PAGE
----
It also features the ability to upload new applications while in-orbit so that testing regimes can evolve, and new ideas may be brought on-orbit faster. In addition, the system also includes a hyperspectral electro-optical instrument developed by VTT that is giving end-users access to almost real-time Earth Observation imagery.

Working with the European Space Agency (ESA)

Unibap has an ongoing agreement with ESA to demonstrate the capabilities of SpaceCloud® in-orbit. The objective is to investigate aspects of the software-defined satellite concept – working with the existing hardware and software on an orbiting system and changing operational aspects to meet new goals.

In December 2021, Unibap successfully demonstrated the ability to reconfigure a sensor on an operational satellite in order to meet new mission criteria. An existing star tracker was reconfigured to capture new EO data, masking clouds and unnecessary land areas.

In just 3 weeks a solution was designed, the satellite’s neural network retrained with new input uploaded from the ground, operating algorithms changed, and new data was captured and downlinked. This mission demonstrated that more versatile satellites are possible with today’s hardware and sub-system setups.

on board data processing - satsearch spotlight article with unibap - image of Scandinavia taken via satellite, an example of earth observation in action

The NASA Distributed Spacecraft Autonomy (DSA) research

NASA selected Unibap to provide 25 SpaceCloud® products from the company’s iX5-family for the DSA research program.

The Unibap products are deployed in ground-based research at the NASA Ames Research Center, with the aim of advancing autonomous capabilities for distributed space systems.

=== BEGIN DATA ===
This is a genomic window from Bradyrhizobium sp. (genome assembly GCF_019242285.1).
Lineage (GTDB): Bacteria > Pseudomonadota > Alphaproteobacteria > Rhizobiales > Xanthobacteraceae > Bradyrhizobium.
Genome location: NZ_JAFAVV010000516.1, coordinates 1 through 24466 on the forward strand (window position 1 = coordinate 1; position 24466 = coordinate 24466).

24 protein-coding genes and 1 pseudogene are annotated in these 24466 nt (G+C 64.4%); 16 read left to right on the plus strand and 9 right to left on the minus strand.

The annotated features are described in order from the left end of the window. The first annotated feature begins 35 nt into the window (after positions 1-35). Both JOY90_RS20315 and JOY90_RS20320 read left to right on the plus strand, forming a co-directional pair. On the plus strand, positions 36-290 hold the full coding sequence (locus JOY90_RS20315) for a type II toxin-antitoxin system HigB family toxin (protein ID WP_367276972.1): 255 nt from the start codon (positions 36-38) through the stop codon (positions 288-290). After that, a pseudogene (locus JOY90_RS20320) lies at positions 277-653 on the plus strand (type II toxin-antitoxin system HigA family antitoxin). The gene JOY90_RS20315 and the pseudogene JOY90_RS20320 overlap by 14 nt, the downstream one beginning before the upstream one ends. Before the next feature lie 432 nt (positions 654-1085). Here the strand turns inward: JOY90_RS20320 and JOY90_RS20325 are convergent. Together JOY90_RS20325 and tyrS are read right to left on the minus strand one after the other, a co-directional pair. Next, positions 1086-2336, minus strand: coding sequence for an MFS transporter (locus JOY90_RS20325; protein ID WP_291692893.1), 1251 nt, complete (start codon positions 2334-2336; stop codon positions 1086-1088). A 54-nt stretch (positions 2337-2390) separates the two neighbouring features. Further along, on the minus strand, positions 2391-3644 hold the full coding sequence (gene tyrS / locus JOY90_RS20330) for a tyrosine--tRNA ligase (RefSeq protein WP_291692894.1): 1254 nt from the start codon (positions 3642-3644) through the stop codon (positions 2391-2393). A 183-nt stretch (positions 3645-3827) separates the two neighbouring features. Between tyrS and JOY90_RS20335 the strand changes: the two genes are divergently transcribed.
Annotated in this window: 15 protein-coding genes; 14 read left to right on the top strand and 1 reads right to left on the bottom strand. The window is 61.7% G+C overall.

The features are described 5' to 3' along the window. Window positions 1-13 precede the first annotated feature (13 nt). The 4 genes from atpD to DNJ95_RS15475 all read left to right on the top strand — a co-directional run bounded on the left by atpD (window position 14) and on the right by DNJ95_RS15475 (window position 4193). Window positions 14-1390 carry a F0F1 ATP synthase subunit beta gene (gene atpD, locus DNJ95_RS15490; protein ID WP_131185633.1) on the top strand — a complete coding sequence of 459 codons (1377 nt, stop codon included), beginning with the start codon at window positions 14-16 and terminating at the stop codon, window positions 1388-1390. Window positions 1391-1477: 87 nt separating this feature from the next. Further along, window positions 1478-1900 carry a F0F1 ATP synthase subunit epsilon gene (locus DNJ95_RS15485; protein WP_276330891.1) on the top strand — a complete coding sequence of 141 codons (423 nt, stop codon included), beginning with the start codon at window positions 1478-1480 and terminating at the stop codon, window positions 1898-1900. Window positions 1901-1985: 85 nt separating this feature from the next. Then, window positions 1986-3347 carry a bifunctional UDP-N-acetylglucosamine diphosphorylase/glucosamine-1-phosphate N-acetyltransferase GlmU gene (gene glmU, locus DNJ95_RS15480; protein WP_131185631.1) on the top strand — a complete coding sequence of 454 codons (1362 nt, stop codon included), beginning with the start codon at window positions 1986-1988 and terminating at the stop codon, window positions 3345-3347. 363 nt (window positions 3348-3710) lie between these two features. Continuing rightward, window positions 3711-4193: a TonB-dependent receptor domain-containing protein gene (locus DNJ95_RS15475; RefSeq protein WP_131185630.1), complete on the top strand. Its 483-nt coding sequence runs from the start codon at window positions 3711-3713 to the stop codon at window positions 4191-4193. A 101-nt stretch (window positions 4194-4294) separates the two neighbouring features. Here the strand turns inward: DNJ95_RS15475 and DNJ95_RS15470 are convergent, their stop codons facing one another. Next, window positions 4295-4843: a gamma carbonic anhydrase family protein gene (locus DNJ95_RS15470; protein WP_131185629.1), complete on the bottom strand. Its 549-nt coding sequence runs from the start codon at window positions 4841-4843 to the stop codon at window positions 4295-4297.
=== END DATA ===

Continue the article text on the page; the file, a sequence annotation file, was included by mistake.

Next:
Delivery was made during the first half of 2021 and Unibap is supporting NASA with on-site integration, in partnership with Unibap’s US distributor.

The Hyperspectral Thermal Imager (HyTI) mission

The iX5-100 computer has also been used in the Hyperspectral Thermal Imager (HyTI) mission, funded by NASA’s Earth Science Technology Office InVEST, investigating volcanic degassing, land surface temperature changes, and precision agriculture metrics.

The system provides health monitoring, data transfer, processing, and storage functionality and features a heterogeneous architecture (CPU, GPU, FPGA). It also performs as an alternative dedicated AI accelerator.

Near real-time EO and mid-air airplane detection

The L3Harris™ geospatial intelligence software system ENVI®/IDL® was integrated into SpaceCloud® within a duration of 4 hours to deploy a near real-time Earth Observation application.

The application also featured machine learning capabilities developed by US-based remote sensing company SarianaSat™ Inc.

Another SpaceCloud® application developed by SaraniaSat™ Inc for US Space Force also leveraged the onboard ENVI®/IDL® L3Harris geospatial software suite for mid-air airplane detection.

The application scans 100 km2 of World View-3 MSI spectral data to produce geolocated coordinates for detected aircraft in under 1 minute on the iX5-100 computer.

on board data processing - satsearch spotlight article with unibap - image of mid-air airplane detection using satellites


The data processing burden for satellites is expected to further increase in coming years, as are customer and commercial demands for more agile satellites and systems able to adapt to changing mission criteria.

On-board data processing has the potential to improve many different satellite applications and generate greater value for their operators and downstream customers.

Implementing cloud-based systems that are capable of increasing versatility and operational performance is more of a question of development workflow and changing traditional procedures than it is of technology.

Solutions, such as Unibap’s SpaceCloud®, are already available on the market and are being tested and qualified in a wider range of application areas with each new mission.

Satellite operators with relevant business cases now have greater access to versatile OBDP systems that can more easily integrated into systems in development and that can bring benefits across mission lifetimes.

Unibap is investing heavily into SpaceCloud® and its ecosystem because they aim to propel this new edge computing market in space. SpaceCloud® is making it very simple to deploy new applications and tailor satellite missions, even down to changing mission requirements in-orbit, every second.

To find out more about Unibap, please feel free to view the following resources:

data processing